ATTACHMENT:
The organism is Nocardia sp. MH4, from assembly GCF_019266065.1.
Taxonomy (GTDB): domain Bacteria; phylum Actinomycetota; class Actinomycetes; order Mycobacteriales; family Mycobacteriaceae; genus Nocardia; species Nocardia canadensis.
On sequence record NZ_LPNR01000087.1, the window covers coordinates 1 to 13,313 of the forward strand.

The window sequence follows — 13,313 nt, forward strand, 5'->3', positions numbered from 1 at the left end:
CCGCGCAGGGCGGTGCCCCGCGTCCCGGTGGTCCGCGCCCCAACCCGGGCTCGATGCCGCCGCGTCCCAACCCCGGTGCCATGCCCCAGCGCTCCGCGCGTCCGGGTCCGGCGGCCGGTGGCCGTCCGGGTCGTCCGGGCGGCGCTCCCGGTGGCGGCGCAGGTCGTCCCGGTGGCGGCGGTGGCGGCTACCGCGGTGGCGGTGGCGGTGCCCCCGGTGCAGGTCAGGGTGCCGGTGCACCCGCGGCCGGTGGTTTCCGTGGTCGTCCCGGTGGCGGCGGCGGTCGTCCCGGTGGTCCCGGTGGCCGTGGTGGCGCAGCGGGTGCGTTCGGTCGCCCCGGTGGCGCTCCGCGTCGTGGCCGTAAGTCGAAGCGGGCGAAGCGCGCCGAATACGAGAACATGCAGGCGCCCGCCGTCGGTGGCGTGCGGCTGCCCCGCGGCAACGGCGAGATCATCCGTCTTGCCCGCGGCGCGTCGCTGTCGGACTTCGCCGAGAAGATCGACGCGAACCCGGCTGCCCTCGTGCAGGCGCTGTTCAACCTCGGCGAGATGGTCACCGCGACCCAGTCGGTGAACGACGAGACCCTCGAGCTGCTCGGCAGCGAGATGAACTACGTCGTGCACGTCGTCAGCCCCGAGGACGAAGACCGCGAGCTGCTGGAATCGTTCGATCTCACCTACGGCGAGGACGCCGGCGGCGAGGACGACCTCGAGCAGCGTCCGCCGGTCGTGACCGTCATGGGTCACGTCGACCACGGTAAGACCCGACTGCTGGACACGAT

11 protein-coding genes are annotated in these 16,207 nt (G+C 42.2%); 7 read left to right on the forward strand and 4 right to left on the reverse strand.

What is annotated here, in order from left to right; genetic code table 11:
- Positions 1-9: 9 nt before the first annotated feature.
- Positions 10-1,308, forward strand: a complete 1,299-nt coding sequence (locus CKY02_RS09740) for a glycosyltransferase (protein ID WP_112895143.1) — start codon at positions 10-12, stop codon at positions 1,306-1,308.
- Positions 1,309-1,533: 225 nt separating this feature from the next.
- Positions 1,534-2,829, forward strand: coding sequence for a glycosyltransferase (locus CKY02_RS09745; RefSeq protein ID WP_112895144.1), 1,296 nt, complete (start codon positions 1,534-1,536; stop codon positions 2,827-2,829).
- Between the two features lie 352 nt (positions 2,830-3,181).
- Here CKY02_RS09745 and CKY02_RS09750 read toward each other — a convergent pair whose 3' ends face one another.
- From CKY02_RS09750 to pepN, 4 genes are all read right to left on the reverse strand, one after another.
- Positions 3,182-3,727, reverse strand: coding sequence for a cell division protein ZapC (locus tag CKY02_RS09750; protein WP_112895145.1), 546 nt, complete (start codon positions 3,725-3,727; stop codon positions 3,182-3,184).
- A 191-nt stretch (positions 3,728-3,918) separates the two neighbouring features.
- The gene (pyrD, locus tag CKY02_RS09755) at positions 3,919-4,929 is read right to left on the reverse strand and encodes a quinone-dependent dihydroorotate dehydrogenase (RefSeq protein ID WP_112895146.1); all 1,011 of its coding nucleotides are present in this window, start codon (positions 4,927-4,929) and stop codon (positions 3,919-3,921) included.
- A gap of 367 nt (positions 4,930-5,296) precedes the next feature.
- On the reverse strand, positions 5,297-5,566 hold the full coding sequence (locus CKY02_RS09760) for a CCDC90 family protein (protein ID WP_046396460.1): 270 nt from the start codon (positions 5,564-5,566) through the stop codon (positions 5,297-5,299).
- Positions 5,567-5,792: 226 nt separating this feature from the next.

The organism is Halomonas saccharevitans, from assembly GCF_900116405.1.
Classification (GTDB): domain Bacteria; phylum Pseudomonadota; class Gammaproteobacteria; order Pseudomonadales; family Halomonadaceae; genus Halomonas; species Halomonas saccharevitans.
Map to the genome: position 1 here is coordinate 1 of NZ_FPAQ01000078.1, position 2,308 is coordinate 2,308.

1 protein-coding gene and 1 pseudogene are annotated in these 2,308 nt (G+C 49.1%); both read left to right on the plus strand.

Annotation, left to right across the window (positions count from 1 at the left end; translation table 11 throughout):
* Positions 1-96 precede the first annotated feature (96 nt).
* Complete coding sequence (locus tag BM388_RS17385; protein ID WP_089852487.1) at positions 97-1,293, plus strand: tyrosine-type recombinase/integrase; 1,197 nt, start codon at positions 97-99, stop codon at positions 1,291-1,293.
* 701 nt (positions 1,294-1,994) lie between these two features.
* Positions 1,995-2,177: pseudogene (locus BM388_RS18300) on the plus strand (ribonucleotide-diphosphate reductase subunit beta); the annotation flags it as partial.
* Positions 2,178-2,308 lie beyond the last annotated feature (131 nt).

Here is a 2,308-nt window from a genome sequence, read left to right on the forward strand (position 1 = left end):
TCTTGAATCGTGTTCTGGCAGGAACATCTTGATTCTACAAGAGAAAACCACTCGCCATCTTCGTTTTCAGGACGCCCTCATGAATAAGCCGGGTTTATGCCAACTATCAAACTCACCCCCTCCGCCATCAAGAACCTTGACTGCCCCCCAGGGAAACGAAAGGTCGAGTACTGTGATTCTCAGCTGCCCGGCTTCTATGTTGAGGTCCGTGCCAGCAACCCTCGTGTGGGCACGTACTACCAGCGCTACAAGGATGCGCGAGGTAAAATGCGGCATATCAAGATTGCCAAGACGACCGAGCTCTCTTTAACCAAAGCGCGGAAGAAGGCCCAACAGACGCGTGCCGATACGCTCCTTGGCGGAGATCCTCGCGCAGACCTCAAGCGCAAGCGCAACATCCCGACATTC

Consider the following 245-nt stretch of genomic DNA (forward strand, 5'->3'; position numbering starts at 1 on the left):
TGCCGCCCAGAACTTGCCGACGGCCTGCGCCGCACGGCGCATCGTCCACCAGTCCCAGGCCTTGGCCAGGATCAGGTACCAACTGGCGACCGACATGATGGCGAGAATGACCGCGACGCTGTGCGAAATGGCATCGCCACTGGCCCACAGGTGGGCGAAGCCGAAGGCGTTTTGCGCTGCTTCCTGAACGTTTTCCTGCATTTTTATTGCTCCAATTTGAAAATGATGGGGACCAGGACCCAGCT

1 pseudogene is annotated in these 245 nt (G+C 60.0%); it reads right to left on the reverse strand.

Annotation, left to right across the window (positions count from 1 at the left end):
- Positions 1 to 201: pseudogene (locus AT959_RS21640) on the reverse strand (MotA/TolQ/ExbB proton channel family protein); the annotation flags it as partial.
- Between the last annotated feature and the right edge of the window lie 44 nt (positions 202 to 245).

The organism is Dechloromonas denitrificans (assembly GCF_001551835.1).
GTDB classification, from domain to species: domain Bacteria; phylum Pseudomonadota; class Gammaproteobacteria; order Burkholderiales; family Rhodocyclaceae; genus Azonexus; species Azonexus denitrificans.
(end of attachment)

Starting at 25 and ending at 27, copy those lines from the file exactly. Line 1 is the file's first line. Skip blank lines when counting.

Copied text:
Annotation, left to right across the window (positions count from 1 at the left end; translation table 11 throughout):
* Positions 1-96 precede the first annotated feature (96 nt).
* Complete coding sequence (locus tag BM388_RS17385; protein ID WP_089852487.1) at positions 97-1,293, plus strand: tyrosine-type recombinase/integrase; 1,197 nt, start codon at positions 97-99, stop codon at positions 1,291-1,293.